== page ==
Knowing your skill level will help you determine what board is right for you. 
All of our products have a skill level rating located on their individual product page.

If you prefer, you can also shop by skill level category as well.




The beginner surfer is someone who has just had his or her first surf lessons, knows the very basics of surfboards, can paddle out, and can stand up and surf the board straight in either on a wave or white water.




The intermediate surfer knows how to paddle out alone, read waves, duck dive, and angle the board and take off smoothly on a shoulder-high wave. They know how to make the basic bottom-turns, top-turns, and cutbacks.




An advanced surfer is someone who can paddle out at a new location and read and select waves. They can carve up and down the wave face and control their speed or position. Advanced surfers can usually perform floaters, off-the-lips, roundhouse cutbacks, close-out re-entries, and get barreled in medium surf conditions.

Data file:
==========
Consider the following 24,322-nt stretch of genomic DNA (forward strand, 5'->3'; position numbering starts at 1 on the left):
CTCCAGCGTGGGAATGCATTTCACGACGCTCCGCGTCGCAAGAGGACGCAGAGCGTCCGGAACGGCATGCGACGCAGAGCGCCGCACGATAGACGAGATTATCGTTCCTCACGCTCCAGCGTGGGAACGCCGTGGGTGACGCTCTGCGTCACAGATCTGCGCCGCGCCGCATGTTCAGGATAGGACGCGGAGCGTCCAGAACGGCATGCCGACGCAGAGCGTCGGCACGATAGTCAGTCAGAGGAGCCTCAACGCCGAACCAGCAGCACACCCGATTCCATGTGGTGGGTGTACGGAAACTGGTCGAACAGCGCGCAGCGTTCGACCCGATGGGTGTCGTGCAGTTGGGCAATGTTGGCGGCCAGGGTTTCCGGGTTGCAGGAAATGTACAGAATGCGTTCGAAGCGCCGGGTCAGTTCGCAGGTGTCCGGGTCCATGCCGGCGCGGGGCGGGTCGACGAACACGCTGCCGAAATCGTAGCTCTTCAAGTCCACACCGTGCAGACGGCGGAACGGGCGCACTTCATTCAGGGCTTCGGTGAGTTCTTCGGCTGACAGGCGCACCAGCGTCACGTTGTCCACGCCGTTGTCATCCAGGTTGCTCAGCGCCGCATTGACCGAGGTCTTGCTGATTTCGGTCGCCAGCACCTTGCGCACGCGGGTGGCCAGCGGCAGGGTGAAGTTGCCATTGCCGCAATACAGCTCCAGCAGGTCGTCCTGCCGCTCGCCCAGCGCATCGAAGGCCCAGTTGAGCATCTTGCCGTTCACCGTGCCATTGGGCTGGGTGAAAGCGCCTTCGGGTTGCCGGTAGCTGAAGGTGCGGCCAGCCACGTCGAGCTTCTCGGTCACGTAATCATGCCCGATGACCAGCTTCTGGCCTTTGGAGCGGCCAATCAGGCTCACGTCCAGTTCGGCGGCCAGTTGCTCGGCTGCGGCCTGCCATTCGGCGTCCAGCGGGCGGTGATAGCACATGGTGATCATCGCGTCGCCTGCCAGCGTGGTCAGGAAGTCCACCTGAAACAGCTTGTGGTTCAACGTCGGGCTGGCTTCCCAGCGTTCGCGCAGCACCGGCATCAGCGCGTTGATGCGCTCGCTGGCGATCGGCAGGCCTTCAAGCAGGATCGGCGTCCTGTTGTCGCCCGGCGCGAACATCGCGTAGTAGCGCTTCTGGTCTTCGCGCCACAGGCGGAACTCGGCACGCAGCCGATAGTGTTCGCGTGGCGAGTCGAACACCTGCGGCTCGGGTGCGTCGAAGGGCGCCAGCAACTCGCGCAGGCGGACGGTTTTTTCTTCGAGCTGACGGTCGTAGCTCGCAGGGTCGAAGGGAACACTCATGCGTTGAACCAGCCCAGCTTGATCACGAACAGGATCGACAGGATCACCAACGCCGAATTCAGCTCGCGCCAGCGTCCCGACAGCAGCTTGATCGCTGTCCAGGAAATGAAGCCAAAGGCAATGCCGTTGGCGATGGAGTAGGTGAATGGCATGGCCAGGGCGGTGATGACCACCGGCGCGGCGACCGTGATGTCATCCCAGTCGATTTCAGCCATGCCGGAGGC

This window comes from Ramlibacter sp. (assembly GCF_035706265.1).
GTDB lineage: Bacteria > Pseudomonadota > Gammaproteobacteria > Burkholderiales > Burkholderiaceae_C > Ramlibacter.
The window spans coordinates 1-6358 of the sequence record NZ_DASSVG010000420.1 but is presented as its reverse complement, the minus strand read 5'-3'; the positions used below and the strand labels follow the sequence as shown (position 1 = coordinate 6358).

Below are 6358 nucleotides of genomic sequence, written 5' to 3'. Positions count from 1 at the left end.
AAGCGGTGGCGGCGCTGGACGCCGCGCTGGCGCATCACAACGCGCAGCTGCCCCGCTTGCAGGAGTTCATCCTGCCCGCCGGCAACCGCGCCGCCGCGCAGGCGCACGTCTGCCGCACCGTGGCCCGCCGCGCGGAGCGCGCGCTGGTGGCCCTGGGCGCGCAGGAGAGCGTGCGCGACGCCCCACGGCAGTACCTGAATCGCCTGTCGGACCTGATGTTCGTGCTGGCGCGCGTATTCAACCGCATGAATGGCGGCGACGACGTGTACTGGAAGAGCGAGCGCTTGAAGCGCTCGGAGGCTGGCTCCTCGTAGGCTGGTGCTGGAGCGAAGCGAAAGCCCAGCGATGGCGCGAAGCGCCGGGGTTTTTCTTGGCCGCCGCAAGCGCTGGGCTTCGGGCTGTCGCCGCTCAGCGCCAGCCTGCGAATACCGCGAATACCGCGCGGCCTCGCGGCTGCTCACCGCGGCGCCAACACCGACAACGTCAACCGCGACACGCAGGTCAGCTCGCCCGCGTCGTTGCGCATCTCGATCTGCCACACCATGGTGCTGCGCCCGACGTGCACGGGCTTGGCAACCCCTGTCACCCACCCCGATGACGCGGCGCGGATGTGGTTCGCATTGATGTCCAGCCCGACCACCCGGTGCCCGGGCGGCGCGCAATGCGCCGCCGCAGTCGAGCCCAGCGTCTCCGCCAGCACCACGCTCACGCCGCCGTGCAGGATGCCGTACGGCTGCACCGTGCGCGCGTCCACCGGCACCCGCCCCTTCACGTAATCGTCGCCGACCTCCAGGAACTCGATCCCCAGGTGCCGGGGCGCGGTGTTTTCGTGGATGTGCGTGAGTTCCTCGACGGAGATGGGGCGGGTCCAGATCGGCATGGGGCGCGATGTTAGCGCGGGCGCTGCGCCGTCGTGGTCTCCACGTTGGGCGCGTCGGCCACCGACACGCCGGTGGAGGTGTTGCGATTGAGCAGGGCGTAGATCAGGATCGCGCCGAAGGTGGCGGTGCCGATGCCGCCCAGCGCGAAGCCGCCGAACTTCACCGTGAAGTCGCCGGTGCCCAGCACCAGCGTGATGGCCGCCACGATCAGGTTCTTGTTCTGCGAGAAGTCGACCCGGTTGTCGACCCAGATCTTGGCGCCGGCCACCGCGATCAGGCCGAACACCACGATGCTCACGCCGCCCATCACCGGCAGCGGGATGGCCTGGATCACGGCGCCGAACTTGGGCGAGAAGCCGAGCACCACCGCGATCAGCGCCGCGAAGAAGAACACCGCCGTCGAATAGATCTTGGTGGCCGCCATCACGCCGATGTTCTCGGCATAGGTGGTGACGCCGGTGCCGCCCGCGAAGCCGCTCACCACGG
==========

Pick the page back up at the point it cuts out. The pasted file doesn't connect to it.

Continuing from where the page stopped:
An expert surfer feels comfortable in all types of breaks and wave sizes, executes turns and maneuvers better than most at your local break, including off the floaters, off-the-lips, and aerial maneuvers. You can pull into the barrel, stall, and pull out cleanly most of the time. Advance surfers have their own style and high level of control during their ride.




The information here will help you narrow down your choices based on two key factors – Rider Skill Level and Rider Weight.

  • Volume - The amount of volume, or "float," your board has is the first criteria to consider when choosing a board that will work best for you. The volume of a board is determined by length, width, and thickness. Boards with more volume are easier to learn on and progress. Boards with less volume are harder to learn on but easier to do and duck underneath larger waves. If in doubt, beginners should choose boards with more volume.